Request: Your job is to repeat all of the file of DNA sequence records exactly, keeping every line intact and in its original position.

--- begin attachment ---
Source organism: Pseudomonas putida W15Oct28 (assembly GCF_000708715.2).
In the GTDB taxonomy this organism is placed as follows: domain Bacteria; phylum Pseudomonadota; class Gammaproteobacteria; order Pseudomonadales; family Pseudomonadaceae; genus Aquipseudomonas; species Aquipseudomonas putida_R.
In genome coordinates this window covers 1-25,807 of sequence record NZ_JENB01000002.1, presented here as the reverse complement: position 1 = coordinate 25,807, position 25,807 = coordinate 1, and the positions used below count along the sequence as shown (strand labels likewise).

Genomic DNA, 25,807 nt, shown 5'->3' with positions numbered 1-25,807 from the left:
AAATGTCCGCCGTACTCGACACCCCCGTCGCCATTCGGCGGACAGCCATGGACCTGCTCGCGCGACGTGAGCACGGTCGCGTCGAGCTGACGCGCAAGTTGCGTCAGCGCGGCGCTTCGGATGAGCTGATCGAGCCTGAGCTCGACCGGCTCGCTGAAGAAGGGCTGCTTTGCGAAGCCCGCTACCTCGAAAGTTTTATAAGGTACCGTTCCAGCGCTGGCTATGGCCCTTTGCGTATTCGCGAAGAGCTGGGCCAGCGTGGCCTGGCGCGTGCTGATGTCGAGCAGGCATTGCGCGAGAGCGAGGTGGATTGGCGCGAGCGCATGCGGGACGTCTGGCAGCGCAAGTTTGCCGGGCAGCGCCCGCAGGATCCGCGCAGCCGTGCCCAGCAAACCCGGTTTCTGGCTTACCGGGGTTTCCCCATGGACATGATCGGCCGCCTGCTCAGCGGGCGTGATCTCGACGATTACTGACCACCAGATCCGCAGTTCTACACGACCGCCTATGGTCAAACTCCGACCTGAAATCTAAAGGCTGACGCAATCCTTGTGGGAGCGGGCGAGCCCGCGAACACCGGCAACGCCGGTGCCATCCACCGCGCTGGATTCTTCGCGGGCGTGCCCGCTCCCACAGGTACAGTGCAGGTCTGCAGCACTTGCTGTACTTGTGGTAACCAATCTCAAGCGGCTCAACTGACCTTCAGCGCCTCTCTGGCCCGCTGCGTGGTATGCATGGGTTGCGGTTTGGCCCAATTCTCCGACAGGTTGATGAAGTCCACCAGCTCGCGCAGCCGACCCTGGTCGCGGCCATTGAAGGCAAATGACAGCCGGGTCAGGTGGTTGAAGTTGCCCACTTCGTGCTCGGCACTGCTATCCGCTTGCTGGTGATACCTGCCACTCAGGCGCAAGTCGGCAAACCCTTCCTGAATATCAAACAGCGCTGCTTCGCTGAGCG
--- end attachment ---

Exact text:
Source organism: Pseudomonas putida W15Oct28 (assembly GCF_000708715.2).
In the GTDB taxonomy this organism is placed as follows: domain Bacteria; phylum Pseudomonadota; class Gammaproteobacteria; order Pseudomonadales; family Pseudomonadaceae; genus Aquipseudomonas; species Aquipseudomonas putida_R.
In genome coordinates this window covers 1-25,807 of sequence record NZ_JENB01000002.1, presented here as the reverse complement: position 1 = coordinate 25,807, position 25,807 = coordinate 1, and the positions used below count along the sequence as shown (strand labels likewise).

Genomic DNA, 25,807 nt, shown 5'->3' with positions numbered 1-25,807 from the left:
AAATGTCCGCCGTACTCGACACCCCCGTCGCCATTCGGCGGACAGCCATGGACCTGCTCGCGCGACGTGAGCACGGTCGCGTCGAGCTGACGCGCAAGTTGCGTCAGCGCGGCGCTTCGGATGAGCTGATCGAGCCTGAGCTCGACCGGCTCGCTGAAGAAGGGCTGCTTTGCGAAGCCCGCTACCTCGAAAGTTTTATAAGGTACCGTTCCAGCGCTGGCTATGGCCCTTTGCGTATTCGCGAAGAGCTGGGCCAGCGTGGCCTGGCGCGTGCTGATGTCGAGCAGGCATTGCGCGAGAGCGAGGTGGATTGGCGCGAGCGCATGCGGGACGTCTGGCAGCGCAAGTTTGCCGGGCAGCGCCCGCAGGATCCGCGCAGCCGTGCCCAGCAAACCCGGTTTCTGGCTTACCGGGGTTTCCCCATGGACATGATCGGCCGCCTGCTCAGCGGGCGTGATCTCGACGATTACTGACCACCAGATCCGCAGTTCTACACGACCGCCTATGGTCAAACTCCGACCTGAAATCTAAAGGCTGACGCAATCCTTGTGGGAGCGGGCGAGCCCGCGAACACCGGCAACGCCGGTGCCATCCACCGCGCTGGATTCTTCGCGGGCGTGCCCGCTCCCACAGGTACAGTGCAGGTCTGCAGCACTTGCTGTACTTGTGGTAACCAATCTCAAGCGGCTCAACTGACCTTCAGCGCCTCTCTGGCCCGCTGCGTGGTATGCATGGGTTGCGGTTTGGCCCAATTCTCCGACAGGTTGATGAAGTCCACCAGCTCGCGCAGCCGACCCTGGTCGCGGCCATTGAAGGCAAATGACAGCCGGGTCAGGTGGTTGAAGTTGCCCACTTCGTGCTCGGCACTGCTATCCGCTTGCTGGTGATACCTGCCACTCAGGCGCAAGTCGGCAAACCCTTCCTGAATATCAAACAGCGCTGCTTCGCTGAGCG